Using an innovative technique combining genetic analysis and mathematical modeling, researchers from the University of Illinois at Chicago College of Medicine, Wayne State University and Montana State University have identified previously undescribed microlesions in brain tissue from epileptic patients. The millimeter-sized abnormalities may explain why areas of the brain that appear normal can produce severe seizures in many children and adults with epilepsy. The findings are reported in the journal Brain.
Epilepsy affects about 1 percent of people worldwide. Its hallmark is unpredictable seizures that occur when groups of neurons in the brain abnormally fire in unison. Sometimes epilepsy can be traced back to visible abnormalities in the brain where seizures start, but in many cases, there are no clear abnormalities or scaring that would account for the epileptic activity.
Understanding what is wrong in human brain tissues that produce seizures is critical for the development of new treatments because roughly one third of patients with epilepsy don’t respond to available medications. Knowing these microlesions exist is as huge step forward in the understanding of human epilepsy and present new targets for treating this disease.
The team searched for cellular changes associated with epilepsy by analyzing thousands genes in tissues from 15 patients who underwent surgery to treat their epilepsy. They used a mathematical modeling technique called cluster analysis to sort through huge amounts of genetic data. Using the model, they were able to predict and then confirm the presence of tiny regions of cellular abnormalities, the microlesions, in human brain tissue with high levels of epileptic electrical activity, or ‘high-spiking’ areas where seizures begin.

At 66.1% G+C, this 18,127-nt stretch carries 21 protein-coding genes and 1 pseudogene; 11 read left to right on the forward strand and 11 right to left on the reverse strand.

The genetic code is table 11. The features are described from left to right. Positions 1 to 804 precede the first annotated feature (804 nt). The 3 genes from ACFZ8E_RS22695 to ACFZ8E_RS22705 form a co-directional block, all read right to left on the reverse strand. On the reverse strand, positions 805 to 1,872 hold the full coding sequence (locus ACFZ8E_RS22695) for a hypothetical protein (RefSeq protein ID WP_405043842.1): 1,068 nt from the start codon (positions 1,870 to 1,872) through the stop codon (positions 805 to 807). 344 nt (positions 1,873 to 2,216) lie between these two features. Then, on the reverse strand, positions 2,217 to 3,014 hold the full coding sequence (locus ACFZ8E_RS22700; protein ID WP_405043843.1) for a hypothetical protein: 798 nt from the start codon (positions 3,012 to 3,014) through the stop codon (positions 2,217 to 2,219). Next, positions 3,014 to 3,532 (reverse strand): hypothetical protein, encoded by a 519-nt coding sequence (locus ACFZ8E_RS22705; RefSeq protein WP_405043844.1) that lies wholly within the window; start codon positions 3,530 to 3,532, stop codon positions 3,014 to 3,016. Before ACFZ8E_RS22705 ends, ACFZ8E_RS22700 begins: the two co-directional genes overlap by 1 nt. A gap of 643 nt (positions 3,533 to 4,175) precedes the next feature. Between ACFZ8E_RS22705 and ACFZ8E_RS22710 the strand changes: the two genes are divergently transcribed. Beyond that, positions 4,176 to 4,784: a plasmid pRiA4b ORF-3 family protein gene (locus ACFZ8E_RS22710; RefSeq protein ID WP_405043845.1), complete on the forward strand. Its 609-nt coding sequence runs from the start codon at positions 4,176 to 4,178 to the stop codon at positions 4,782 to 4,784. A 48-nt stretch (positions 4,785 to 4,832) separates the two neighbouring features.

The team state that using cluster analysis is like using a metal detector to find a needle in a haystack. The model revealed 11 gene clusters that jumped right out at the researchers and were either up-regulated or down-regulated in tissue with high levels of epileptic electrical activity compared to tissue with less epileptic activity from the same patient.
When the researchers matched the genes to the types of cells they came from, the results predicted that there would be reductions of certain types of neurons and increases in blood vessels and inflammatory cells in brain tissue with high epileptic activity.
When the team went back to the tissue samples and stained for these cells, they found that all of the prediction were correct, there was a marked increase in blood vessels, inflammatory cells, and there were focal microlesions made up of neurons that had lost most of their normal connections that allow them to communicate with one another. The team summise that these newly found microlesions lead to spontaneous, abnormal electrical currents in the brain that lead to epileptic seizures.
The team are now using the same approach to look for the clusters of differentially expressed genes associated with ALS, a neurodegenerative disease, and in brain tumours. The team add that the medical community now have a way to predict cellular changes by simply measuring the genetic composition, with some fairly simple calculations, between more and less-affected epileptic human tissues.
This technique gives researchers the ability to discover previously unknown cellular abnormalities in almost any disease where there is access to human tissues. The team are currently developing at UIC a national ‘neurorepository’ of electrically mapped and genetically analyzed brain tissue for such studies.